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Empty Motorways

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Butts

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I had to travel from Edinburgh to the West Midlands on Friday and back up to St Andrews the following Day - Saturday. This was a journey of some 700 odd miles.

Normally I would dread a journey like this on a Friday but it was a sheer joy with empty roads and for the most part beautiful sunny weather - not a Police Car in sight either.

Having hired a Volkswagen Passat Estate from Avis at Edinburgh Airport which was also deserted. The Passat is a great mile muncher and I was able to cruise unhindered for the greater part of the trip ensuring for me record trip times both ways.

The services were deserted as well with minimum facilities but enough to get by on.

HGV's must be loving this I would suspect.
 
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Mike99

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700 miles that's a fair old trip, It made me think, Our train drivers with not so many trains in front of them due to reduced services and hopefully will be driving unhindered. Although with their very high professional standards I'm certain they will keep to the line speed limit and not exceed it.
 

Butts

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The temptation to max it up to 100mph was there but I kept to a more reasonable speed despite the wonderful driving conditions.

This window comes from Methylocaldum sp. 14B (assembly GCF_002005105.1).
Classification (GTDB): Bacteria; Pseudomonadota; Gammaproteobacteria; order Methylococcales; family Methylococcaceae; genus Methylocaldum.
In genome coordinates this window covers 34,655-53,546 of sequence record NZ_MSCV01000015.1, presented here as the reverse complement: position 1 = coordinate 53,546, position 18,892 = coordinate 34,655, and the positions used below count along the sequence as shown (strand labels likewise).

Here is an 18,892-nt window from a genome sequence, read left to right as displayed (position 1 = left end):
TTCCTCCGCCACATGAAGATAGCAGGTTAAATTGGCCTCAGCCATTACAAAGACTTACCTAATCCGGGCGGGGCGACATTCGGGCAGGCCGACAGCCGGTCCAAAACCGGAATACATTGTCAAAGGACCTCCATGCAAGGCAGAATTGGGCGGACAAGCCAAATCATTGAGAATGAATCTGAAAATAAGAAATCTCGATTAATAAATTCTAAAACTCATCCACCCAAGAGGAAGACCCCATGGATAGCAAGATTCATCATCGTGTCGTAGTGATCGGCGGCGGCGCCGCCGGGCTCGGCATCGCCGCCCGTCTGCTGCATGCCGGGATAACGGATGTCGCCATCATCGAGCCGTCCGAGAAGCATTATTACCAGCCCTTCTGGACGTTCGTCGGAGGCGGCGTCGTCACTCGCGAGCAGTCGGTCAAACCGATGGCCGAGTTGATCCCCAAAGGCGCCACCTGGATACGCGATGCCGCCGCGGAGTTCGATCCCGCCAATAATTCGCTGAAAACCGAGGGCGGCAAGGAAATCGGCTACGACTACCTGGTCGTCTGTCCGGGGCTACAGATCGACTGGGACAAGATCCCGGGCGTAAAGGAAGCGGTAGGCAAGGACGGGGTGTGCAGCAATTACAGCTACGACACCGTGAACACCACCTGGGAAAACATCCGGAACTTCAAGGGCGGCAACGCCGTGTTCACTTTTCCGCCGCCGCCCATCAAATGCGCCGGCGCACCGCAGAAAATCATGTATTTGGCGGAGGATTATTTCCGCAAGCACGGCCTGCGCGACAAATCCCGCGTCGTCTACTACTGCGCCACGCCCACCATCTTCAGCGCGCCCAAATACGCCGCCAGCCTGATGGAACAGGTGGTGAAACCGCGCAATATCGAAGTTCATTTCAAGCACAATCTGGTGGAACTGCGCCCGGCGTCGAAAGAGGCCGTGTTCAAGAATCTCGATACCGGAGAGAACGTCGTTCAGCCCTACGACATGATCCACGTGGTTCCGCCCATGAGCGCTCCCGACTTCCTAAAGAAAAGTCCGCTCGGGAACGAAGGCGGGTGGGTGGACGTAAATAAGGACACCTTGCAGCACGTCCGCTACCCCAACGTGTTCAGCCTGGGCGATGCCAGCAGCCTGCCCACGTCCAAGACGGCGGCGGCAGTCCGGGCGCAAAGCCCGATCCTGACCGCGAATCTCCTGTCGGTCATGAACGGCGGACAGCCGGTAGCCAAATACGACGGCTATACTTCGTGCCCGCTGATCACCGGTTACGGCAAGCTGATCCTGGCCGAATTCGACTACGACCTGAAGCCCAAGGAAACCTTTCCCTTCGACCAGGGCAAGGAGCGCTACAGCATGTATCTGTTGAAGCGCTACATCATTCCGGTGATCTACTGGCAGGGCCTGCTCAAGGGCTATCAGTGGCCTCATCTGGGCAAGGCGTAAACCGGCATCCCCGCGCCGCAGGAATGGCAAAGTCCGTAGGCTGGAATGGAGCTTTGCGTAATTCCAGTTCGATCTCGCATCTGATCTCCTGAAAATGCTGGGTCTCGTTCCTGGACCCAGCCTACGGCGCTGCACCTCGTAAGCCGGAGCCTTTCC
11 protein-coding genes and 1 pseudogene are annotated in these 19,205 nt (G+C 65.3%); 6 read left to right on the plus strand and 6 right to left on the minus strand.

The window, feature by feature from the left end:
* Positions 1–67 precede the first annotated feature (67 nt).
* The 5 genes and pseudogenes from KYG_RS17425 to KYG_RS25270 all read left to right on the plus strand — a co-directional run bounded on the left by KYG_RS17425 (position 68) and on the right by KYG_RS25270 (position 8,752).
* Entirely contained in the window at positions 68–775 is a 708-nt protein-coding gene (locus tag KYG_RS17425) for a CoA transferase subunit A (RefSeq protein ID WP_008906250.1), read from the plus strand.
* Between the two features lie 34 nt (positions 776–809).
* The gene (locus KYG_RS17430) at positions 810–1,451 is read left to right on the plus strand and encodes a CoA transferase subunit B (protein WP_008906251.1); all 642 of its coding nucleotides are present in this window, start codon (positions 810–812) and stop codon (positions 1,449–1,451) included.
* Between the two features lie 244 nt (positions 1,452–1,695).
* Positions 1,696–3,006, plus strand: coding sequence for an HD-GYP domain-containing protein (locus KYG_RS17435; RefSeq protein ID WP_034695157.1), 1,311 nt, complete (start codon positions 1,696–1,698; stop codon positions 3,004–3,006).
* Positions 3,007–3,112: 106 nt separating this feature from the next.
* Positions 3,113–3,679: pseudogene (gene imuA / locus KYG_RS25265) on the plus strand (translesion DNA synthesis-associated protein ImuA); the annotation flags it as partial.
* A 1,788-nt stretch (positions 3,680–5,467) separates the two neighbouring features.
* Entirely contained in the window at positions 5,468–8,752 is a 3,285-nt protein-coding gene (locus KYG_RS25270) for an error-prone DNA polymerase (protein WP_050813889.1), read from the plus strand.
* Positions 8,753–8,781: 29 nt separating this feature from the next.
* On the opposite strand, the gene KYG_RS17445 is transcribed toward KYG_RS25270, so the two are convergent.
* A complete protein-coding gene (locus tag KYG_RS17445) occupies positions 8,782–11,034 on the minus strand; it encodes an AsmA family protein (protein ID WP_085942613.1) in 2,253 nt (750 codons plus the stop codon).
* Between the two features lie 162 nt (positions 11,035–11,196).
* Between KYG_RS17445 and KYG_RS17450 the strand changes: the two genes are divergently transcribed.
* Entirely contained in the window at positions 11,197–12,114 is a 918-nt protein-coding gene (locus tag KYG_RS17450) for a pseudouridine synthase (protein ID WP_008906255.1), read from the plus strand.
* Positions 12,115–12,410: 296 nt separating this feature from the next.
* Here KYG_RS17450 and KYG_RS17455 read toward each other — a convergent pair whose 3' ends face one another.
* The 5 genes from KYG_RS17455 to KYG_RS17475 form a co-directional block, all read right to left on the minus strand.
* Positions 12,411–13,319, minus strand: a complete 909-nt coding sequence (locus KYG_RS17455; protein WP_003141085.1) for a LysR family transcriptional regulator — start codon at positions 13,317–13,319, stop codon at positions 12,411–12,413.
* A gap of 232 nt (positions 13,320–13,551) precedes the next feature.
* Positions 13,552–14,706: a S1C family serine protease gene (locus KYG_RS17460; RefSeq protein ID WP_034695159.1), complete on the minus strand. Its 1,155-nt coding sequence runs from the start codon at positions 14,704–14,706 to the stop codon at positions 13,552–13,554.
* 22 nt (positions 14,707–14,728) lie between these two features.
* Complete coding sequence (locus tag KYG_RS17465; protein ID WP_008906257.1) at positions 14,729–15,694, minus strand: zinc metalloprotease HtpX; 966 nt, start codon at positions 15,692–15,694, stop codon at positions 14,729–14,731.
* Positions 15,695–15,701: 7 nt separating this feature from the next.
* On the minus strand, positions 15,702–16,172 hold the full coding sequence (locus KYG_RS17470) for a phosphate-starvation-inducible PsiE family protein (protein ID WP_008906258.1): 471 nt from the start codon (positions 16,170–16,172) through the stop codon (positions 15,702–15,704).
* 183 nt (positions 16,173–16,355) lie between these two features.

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Butts

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I agree, Motorways are quiet, I use a combination of the M6, M1, M42 and M69 Monday to Saturdays

If you have to travel on Motorways it's a great time to be doing it , albeit in sad circumstances.
 

hexagon789

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I was surprised yesterday by how busy the M8 actually was with traffic despite several pictures in the news showing it being totally dead.
 

superjohn

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Not a motorway but I made a round trip from Suffolk to London via the A12 on Friday/Saturday. It was quiet but by no means empty. If anything I slowed down compared to normal, 60mph most of the way. There was plenty of space for others to pass so no need to keep up with the flow which makes a noticeable difference to fuel consumption.